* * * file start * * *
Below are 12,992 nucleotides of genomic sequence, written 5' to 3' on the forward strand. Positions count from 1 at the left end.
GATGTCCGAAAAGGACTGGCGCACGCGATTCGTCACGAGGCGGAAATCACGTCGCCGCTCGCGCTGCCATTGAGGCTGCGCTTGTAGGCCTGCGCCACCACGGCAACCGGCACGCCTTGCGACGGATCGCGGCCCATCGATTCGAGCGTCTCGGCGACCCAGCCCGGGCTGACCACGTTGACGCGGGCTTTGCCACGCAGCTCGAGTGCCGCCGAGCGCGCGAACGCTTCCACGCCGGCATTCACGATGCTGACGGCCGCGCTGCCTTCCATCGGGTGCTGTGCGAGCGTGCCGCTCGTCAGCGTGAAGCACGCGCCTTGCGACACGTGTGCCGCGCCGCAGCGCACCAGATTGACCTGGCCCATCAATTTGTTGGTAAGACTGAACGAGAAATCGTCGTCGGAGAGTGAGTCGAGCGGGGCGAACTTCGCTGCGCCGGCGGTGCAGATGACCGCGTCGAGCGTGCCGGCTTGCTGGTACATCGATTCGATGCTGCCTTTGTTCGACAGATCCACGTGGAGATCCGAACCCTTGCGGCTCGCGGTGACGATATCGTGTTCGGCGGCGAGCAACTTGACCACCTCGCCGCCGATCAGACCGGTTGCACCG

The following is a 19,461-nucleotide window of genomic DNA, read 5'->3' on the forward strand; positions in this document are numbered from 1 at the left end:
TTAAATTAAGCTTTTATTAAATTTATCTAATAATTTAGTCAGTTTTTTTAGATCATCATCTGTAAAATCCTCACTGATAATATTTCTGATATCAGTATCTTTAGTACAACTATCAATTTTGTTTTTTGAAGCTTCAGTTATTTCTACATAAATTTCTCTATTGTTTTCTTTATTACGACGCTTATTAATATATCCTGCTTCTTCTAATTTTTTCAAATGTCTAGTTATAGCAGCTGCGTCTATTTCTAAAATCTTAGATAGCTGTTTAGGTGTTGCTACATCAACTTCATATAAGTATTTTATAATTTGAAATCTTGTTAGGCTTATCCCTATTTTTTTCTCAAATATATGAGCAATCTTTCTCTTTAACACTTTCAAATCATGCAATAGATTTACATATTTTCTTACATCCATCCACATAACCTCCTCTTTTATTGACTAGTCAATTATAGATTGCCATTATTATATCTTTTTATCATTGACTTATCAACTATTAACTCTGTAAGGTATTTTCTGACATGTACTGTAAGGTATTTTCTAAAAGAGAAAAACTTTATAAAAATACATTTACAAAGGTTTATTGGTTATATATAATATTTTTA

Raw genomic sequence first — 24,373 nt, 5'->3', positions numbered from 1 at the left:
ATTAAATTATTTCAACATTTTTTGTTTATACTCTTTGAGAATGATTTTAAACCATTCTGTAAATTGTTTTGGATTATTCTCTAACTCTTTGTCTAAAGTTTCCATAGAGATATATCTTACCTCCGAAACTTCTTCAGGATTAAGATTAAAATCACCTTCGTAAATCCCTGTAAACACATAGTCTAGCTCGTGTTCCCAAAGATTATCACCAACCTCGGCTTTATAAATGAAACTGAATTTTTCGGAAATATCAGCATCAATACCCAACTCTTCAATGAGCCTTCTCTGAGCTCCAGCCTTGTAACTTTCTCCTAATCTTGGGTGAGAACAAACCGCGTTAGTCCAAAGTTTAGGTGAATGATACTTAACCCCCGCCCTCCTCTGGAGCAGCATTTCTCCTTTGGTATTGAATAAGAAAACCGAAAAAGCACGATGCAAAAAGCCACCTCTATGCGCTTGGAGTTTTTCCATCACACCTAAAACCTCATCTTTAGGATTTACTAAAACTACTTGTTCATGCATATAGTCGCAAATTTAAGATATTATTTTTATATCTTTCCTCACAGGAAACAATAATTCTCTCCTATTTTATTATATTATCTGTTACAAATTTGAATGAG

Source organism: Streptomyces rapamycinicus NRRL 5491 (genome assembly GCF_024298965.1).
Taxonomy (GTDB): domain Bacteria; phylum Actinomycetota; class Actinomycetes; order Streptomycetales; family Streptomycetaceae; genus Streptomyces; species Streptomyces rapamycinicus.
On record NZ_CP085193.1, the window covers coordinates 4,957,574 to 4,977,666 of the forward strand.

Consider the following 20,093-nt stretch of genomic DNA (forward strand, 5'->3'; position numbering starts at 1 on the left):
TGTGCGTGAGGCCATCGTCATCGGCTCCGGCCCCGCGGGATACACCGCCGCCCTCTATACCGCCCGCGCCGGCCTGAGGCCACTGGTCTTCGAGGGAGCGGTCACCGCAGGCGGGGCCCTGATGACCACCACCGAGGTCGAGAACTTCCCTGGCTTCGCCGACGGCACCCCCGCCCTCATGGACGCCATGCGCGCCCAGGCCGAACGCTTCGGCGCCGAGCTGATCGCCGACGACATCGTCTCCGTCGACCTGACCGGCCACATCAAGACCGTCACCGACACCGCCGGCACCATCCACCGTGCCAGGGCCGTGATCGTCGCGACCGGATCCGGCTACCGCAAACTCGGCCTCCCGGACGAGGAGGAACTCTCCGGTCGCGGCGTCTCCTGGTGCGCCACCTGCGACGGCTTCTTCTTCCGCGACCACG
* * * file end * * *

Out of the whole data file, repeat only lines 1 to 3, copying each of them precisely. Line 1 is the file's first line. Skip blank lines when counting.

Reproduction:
Below are 12,992 nucleotides of genomic sequence, written 5' to 3' on the forward strand. Positions count from 1 at the left end.
GATGTCCGAAAAGGACTGGCGCACGCGATTCGTCACGAGGCGGAAATCACGTCGCCGCTCGCGCTGCCATTGAGGCTGCGCTTGTAGGCCTGCGCCACCACGGCAACCGGCACGCCTTGCGACGGATCGCGGCCCATCGATTCGAGCGTCTCGGCGACCCAGCCCGGGCTGACCACGTTGACGCGGGCTTTGCCACGCAGCTCGAGTGCCGCCGAGCGCGCGAACGCTTCCACGCCGGCATTCACGATGCTGACGGCCGCGCTGCCTTCCATCGGGTGCTGTGCGAGCGTGCCGCTCGTCAGCGTGAAGCACGCGCCTTGCGACACGTGTGCCGCGCCGCAGCGCACCAGATTGACCTGGCCCATCAATTTGTTGGTAAGACTGAACGAGAAATCGTCGTCGGAGAGTGAGTCGAGCGGGGCGAACTTCGCTGCGCCGGCGGTGCAGATGACCGCGTCGAGCGTGCCGGCTTGCTGGTACATCGATTCGATGCTGCCTTTGTTCGACAGATCCACGTGGAGATCCGAACCCTTGCGGCTCGCGGTGACGATATCGTGTTCGGCGGCGAGCAACTTGACCACCTCGCCGCCGATCAGACCGGTTGCACCG

The following is a 19,461-nucleotide window of genomic DNA, read 5'->3' on the forward strand; positions in this document are numbered from 1 at the left end: